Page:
Description This piece is a Middle Kingdom limestone triad consisting of a central male figure flanked by two women. The central position of the male figure illustrates his elevated status over the women. It is assumed that the people are all related but the exact relationships are uncertain due to the incomplete state of the inscription. The statue is inscribed on the base with a brief standard offering formula and the names of two of the individuals. All three figures have long arms and rather wide feet. They all share the same idealized facial features including heavy hooded eyes and mouths that droop down at the corners. The brow lines are quite straight and the foreheads are broad. These features echo the severity seen in royal portraiture of the time. The male figure wears a long wrapped garment which is tied at his waist. He stands with his left foot forward and his arms hang straight with both hands flat upon the fronts of his thighs. His striated wig pushes his large ears forward. Both women stand with their feet together and their hands rest flat against the sides of their thighs. They wear ankle length sheath gowns cut below the breasts with two wide shoulder straps. Their tripartite wigs are plaited and gathered at the back of the head. The wig lappets fall over the shoulders and curl outward at the ends in imitation of the wig worn by the goddess Hathor. The front left corner of the base is missing. A major crack cuts diagonally across the feet of the figures. The surface of the base is slightly raised beneath the feet of the male figure. Statue groups representing families, in various combinations or sequences, were a common theme in ancient Egyptian art. Whereas in Old Kingdom statues the sizes of the individuals signaled their relative importance and their relationship, Middle Kingdom statue groups are characterized by more naturalistic depictions. This sculpture is further characteristic of Middle Kingdom group statuary with its back support, emphasized hands and feet, large ears, and heavy wigs.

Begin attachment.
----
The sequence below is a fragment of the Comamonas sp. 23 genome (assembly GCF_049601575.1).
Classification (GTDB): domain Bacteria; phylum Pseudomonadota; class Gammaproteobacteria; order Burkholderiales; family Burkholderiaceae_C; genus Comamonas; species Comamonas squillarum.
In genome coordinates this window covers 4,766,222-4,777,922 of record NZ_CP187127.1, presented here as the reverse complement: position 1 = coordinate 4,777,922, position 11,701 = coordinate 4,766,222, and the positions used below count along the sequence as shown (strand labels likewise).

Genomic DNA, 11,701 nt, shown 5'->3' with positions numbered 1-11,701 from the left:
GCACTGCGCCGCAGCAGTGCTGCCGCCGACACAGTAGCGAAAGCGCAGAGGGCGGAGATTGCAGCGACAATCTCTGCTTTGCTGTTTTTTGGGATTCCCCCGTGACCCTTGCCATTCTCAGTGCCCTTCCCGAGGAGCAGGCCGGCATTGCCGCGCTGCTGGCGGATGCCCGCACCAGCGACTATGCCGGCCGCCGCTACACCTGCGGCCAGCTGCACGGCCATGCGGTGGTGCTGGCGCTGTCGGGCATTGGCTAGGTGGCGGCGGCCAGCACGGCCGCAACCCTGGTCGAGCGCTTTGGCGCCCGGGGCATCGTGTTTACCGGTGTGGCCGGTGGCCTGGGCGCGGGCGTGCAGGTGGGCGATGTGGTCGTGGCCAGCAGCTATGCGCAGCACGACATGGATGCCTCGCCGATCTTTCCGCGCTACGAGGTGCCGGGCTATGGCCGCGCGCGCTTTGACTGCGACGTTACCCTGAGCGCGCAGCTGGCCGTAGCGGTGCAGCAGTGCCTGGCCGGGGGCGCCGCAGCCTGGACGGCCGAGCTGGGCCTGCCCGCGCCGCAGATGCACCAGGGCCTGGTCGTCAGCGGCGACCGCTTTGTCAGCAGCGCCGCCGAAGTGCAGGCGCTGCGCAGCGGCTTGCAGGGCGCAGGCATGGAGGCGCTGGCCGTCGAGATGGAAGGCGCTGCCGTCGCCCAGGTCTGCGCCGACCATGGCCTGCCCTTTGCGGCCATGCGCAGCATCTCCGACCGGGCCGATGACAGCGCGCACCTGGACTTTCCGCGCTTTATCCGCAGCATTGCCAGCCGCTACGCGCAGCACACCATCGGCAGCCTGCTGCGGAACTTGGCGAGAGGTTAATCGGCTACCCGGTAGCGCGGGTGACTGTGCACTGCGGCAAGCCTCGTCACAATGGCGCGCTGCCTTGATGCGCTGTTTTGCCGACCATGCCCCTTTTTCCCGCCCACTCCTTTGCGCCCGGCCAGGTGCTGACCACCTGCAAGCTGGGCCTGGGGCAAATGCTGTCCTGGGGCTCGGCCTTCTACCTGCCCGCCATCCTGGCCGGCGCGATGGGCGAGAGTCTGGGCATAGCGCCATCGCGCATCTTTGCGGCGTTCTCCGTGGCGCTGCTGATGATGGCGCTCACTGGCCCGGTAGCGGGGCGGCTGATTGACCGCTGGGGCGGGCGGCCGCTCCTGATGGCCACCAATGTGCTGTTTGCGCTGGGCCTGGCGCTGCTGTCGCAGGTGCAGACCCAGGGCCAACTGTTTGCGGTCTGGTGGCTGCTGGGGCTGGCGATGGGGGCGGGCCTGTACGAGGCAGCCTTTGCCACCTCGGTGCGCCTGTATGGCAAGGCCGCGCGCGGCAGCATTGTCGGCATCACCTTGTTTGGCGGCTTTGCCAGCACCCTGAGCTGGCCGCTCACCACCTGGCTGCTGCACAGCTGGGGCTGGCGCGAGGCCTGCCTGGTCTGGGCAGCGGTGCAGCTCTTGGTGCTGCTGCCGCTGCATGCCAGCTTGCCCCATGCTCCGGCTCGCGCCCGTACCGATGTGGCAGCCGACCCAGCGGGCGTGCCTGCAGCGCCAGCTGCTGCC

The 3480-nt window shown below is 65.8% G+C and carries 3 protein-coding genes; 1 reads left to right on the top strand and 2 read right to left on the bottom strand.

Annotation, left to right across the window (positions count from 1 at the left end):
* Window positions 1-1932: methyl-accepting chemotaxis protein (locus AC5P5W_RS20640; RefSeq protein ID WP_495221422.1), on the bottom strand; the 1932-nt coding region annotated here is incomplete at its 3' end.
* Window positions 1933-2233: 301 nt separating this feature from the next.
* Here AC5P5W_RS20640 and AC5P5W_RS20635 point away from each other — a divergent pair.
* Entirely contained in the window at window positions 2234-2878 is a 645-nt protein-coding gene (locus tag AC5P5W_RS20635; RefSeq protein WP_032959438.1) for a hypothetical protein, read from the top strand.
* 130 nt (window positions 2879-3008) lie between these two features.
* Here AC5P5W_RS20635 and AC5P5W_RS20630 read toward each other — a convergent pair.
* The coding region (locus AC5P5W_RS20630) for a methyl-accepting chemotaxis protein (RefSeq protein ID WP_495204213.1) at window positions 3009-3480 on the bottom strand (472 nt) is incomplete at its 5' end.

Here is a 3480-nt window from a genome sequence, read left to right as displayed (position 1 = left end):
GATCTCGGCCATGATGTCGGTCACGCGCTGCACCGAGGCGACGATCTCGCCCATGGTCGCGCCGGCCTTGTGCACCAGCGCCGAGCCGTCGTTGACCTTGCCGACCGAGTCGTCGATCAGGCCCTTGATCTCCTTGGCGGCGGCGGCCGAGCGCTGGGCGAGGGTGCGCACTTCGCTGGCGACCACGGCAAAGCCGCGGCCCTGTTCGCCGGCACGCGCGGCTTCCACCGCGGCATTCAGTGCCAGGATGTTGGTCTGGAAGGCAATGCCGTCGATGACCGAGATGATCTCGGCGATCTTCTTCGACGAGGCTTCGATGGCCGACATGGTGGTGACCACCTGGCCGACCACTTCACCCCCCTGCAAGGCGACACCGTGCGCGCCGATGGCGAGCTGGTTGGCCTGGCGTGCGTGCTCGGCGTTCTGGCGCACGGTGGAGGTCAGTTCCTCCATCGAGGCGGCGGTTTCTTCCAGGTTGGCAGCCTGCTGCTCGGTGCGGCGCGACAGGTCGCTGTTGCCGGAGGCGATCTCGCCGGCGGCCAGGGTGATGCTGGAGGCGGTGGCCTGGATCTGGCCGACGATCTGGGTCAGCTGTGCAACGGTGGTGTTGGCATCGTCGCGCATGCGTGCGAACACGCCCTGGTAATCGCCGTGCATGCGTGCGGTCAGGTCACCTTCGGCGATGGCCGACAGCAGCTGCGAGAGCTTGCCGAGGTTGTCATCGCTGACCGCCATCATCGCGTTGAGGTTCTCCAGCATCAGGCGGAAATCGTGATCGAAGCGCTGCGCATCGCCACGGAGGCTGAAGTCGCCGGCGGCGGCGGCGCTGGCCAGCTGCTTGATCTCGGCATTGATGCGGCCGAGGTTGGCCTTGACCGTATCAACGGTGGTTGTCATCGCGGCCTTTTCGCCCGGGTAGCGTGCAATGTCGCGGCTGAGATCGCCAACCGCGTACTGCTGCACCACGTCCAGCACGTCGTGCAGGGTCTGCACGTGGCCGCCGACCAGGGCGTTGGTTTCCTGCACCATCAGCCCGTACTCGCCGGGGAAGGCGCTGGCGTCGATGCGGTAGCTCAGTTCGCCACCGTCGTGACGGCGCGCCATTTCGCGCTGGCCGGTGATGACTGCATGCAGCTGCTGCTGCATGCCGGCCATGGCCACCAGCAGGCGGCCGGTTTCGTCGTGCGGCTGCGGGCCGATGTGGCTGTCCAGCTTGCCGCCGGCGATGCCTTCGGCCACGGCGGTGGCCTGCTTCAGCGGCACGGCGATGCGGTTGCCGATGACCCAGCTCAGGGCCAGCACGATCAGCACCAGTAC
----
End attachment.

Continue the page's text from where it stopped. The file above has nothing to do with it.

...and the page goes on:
|1/05/1977||Treatment||examined for loan; technical study; stabilized|
Provenance Dikran Kelekian, New York and Paris; Henry Walters, Baltimore, 1931, by purchase; Walters Art Museum, 1931, by bequest.
Inscriptions [Translation] A mortuary offering [granted by the king, and composed of] bread, beer, oxen, and fowl for the Ka [i.e., the creative and sustaining life power] of [...] -Sobek [...] born of Dedet-Sobek and [for] Aw, born of Senet.
Credit Acquired by Henry Walters, 1931
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